When the first scene with the “Bear Jew” happens, you expect some extremely huge guy, probably with tattoos and a crew cut, wielding a giant baseball bat or something.
        And then you get Eli fucking Roth. And he makes up for his size with ferocity.

    • Spitgag

      No one can say that Django didn’t meander and have unnecess scenes. They were all over the place and the film shoulda been at LEAST 20minutes shorter. But that’s just mega Director doing whatever the f they want. Every Oli Stione, Scorcese and to lesser extent Speilberg movie in there past 10 yrs is no diff. A too long movies comes with your 15 bucks ticket.

      But there was no goal in Django? Puhlease. There was. Django wanted his wife back. Who was enslaved. No urgency? I’ll agree that the whole let’s save up money thing didn’t help (see too long movie) in urgency but it was certainly there. The weakness in the story wads the German guy. His “feeling responsible” and later HE”S the one who snaps for basically no good reason. But overall the movie too a lot of chances. Yes because it was about slavery in diff way. Was it Pulp Fiction? No. Was it good film? Hell yes it was.

      As for crying over Brad Pitt. Newsflash: Bradd Pitt is a good actor who’s done some great work (Moneyball) but he’s no fucking genius. I don’t see how a director using this mega star how he wants shows any great weakness. Compoleing about that almost makes you sound gay. If you are. That’s cool but get the fuck outta here with crying over him.

      Prometheus line = true/funny.

      • Dane Purk

        I was actually referring to inglorious bastards with all my criticisms. I’ve never seen Django Unchained. Sorry if my comment confused you.

    • Age_C

      I have to disagree with you… not because I am a QT fanboy (which I’m not) but because I honestly think that Inglorous Basterds is his best film.

      For me, it has everything great screenplays need to have…

      A fantastic villain. One of the best in film history no doubt. Plus his supporting cast of bad guys, particularly Major Hellstrom.

      A memorable range of characters each with a story of their own to tell.

      Well structured set pieces dripping with tension; like every word pulling a giant elastic band further and further apart until it snaps and all hell breaks lose.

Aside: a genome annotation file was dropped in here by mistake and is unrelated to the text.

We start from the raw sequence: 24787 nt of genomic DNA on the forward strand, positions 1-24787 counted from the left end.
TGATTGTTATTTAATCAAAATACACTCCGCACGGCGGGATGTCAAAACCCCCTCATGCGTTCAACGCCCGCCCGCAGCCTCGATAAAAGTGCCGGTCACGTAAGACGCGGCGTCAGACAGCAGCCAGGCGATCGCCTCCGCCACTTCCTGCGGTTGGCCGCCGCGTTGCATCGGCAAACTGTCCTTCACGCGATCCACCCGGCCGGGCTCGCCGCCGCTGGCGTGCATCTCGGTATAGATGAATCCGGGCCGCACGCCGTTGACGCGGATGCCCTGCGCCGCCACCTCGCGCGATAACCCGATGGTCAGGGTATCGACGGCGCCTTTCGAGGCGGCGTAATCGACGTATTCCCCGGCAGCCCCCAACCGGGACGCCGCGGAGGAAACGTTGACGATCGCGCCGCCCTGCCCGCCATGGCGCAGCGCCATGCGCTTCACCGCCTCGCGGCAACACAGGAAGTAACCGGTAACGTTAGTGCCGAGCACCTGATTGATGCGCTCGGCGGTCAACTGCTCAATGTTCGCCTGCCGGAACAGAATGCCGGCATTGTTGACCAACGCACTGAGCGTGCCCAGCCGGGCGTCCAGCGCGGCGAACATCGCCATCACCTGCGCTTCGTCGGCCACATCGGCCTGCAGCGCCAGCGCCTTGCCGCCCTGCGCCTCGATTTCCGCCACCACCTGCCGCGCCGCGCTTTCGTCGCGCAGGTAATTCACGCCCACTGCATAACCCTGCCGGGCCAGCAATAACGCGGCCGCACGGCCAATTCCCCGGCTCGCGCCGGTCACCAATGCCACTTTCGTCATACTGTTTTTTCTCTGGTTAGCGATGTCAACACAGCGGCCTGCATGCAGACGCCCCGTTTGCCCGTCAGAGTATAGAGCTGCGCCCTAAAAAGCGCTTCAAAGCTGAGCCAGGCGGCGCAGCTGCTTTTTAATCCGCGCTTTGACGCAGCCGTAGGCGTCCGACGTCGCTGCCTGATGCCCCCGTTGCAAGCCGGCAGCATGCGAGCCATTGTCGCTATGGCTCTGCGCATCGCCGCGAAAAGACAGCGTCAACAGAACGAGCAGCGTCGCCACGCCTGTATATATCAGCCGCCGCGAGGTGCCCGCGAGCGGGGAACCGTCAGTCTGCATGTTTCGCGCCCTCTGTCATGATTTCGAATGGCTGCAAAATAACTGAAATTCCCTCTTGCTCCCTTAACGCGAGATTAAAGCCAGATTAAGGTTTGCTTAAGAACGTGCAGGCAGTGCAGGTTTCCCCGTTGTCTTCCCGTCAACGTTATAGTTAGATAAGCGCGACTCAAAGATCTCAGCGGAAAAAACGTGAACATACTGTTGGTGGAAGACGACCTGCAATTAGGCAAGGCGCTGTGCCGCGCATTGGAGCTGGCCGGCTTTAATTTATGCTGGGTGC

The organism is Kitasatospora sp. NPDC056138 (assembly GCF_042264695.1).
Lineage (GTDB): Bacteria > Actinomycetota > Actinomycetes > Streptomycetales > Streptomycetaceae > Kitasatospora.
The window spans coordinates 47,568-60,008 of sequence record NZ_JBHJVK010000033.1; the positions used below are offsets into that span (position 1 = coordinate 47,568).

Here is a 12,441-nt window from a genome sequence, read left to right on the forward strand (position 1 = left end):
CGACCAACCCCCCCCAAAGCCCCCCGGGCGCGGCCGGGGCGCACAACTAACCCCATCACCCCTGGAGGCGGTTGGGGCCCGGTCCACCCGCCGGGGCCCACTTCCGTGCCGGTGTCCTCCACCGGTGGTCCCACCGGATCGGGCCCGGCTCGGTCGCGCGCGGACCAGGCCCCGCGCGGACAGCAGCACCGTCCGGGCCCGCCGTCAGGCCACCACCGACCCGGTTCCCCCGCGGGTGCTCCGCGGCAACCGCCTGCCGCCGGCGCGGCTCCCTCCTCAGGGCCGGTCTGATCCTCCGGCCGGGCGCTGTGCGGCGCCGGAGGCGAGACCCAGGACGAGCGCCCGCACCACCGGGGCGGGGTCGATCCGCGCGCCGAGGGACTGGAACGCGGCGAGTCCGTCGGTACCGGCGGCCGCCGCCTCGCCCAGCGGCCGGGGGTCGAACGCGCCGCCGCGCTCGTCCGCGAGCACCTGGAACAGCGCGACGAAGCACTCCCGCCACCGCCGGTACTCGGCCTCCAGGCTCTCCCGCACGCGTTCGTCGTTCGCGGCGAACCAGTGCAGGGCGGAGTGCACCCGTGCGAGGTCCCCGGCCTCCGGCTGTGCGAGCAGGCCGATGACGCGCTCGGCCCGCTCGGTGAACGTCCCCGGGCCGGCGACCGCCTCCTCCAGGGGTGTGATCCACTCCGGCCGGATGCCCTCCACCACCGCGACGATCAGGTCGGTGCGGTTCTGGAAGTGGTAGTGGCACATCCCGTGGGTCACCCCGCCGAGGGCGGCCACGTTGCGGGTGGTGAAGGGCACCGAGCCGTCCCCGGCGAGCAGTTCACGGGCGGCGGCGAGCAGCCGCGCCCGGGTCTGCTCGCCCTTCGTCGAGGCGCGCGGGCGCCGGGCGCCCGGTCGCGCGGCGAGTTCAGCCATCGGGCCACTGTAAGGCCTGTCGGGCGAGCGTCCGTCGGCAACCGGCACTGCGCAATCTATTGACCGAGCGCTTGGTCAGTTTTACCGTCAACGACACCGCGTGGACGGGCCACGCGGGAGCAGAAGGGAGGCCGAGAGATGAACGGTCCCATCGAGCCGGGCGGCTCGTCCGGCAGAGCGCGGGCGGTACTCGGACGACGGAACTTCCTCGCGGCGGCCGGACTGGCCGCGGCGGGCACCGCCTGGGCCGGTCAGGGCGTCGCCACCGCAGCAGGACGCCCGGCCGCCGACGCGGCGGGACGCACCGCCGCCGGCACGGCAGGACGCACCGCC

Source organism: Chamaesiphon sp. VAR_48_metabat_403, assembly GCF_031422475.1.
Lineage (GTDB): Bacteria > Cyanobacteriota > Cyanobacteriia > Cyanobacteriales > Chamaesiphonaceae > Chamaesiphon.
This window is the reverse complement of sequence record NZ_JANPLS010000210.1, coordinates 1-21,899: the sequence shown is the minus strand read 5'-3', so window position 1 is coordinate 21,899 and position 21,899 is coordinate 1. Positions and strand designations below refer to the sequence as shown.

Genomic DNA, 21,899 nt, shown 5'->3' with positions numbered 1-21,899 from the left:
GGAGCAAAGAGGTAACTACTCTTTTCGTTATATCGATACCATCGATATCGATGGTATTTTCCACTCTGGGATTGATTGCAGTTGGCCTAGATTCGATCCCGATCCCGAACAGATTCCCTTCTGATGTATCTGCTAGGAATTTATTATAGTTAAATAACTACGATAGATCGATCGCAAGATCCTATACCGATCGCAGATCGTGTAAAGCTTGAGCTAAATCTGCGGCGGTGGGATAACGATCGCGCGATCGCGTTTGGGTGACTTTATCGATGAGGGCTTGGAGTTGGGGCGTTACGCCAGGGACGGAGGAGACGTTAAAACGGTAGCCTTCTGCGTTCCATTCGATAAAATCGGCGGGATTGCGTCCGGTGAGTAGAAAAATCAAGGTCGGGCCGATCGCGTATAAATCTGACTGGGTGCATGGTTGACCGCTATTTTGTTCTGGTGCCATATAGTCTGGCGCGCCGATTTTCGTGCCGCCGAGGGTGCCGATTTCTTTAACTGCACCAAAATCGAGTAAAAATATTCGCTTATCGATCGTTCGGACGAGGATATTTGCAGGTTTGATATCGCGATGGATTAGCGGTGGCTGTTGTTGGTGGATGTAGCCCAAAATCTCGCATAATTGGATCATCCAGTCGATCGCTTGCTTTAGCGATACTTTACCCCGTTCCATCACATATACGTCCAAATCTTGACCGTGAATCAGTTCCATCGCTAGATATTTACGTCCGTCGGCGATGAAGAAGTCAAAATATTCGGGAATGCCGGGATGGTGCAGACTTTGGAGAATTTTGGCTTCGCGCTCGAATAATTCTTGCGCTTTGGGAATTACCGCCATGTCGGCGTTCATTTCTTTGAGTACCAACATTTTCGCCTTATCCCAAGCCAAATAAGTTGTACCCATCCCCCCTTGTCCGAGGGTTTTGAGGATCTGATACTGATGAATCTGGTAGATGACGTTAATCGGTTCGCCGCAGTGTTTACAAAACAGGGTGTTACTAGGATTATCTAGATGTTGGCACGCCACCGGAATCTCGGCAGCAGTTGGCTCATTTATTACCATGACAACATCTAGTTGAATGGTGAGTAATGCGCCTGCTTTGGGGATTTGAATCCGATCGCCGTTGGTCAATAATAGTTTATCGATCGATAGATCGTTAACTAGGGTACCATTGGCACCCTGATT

A clear goal : kill the leaders of the Nazi party. There are mulitple protagonists all playing their role in accomplishing that goal. They may not all work together consciously but in the end they compliment each other perfectly.

      Aldo and his crew.
      Shosanna and her lover.
      Fasbender, Von Hammersmark and the British army.

      We have a ticking timebomb pushing the story forward – the film premier – and yes, even raised stakes when we find out that Hitler himself will attend. Perfect.

      When it all starts to go wrong toward the end it’s almost impossible to know how the hell everyone is going to get out of this.

      It’s easy to hate Tarantino because so many people worship him. He’s not the be all and end all and his name alone allows him to break so many rules that aspiring writers are advised to stick to. That being said, Inglorious Basterds is still the best film he has made in his career thus far.

    • Woodby69

      Feel the love. Who needs script analysis when you can have ad hominem attacks? Do you have a link to your website so I can get some genuinely insightful personal attacks instead of the blah-blah-blah of this Carson guy?

      • Dane Purk

        I think this section is a discussion about the script weaknesses of Inglorious Bastards and how it may or may not diminish the effectiveness or credibility of an article teaching you lessons from it, which seems fairly standard and harmless.

        You may have clicked on the wrong comment. Sorry.

  • http://www.facebook.com/kevin.lenihan1 Kevin Lenihan

    I enjoyed Django, but I also think it’s somewhat overrated and I agree with many of the points in the links you posted. I’m actually a huge fan of Bastards, which no one interprets as anything more than entertainment. Too many people seem to treat Django as history, or they think it’s meant to stimulate debate. Of course it’s not. There is little memorable about Django, but it entertains for 3 hours, and as a writer, I can appreciate the cleverness of many of the scenes.